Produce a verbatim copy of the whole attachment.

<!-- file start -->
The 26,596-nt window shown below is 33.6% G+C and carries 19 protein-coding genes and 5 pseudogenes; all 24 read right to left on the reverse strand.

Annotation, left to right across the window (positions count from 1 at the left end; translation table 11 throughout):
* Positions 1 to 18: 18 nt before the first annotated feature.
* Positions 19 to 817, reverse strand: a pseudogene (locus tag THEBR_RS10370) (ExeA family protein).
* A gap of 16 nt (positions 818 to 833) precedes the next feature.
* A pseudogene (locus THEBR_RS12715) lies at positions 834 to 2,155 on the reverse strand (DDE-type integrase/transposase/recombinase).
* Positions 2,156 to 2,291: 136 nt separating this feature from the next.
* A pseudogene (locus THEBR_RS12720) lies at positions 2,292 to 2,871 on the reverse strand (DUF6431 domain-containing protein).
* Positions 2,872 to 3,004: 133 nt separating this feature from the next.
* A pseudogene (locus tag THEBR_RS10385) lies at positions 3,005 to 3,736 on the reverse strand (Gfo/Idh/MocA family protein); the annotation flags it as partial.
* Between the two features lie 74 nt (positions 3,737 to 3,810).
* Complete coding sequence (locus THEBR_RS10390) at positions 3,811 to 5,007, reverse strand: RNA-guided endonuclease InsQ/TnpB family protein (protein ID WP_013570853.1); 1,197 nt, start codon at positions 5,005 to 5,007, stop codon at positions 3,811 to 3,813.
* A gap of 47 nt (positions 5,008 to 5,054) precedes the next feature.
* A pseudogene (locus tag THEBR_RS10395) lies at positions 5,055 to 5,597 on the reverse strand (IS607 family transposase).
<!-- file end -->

The 26,596-nt window shown below is 33.6% G+C and carries 19 protein-coding genes and 5 pseudogenes; all 24 read right to left on the reverse strand.

Annotation, left to right across the window (positions count from 1 at the left end; translation table 11 throughout):
* Positions 1 to 18: 18 nt before the first annotated feature.
* Positions 19 to 817, reverse strand: a pseudogene (locus tag THEBR_RS10370) (ExeA family protein).
* A gap of 16 nt (positions 818 to 833) precedes the next feature.
* A pseudogene (locus THEBR_RS12715) lies at positions 834 to 2,155 on the reverse strand (DDE-type integrase/transposase/recombinase).
* Positions 2,156 to 2,291: 136 nt separating this feature from the next.
* A pseudogene (locus THEBR_RS12720) lies at positions 2,292 to 2,871 on the reverse strand (DUF6431 domain-containing protein).
* Positions 2,872 to 3,004: 133 nt separating this feature from the next.
* A pseudogene (locus tag THEBR_RS10385) lies at positions 3,005 to 3,736 on the reverse strand (Gfo/Idh/MocA family protein); the annotation flags it as partial.
* Between the two features lie 74 nt (positions 3,737 to 3,810).
* Complete coding sequence (locus THEBR_RS10390) at positions 3,811 to 5,007, reverse strand: RNA-guided endonuclease InsQ/TnpB family protein (protein ID WP_013570853.1); 1,197 nt, start codon at positions 5,005 to 5,007, stop codon at positions 3,811 to 3,813.
* A gap of 47 nt (positions 5,008 to 5,054) precedes the next feature.
* A pseudogene (locus tag THEBR_RS10395) lies at positions 5,055 to 5,597 on the reverse strand (IS607 family transposase).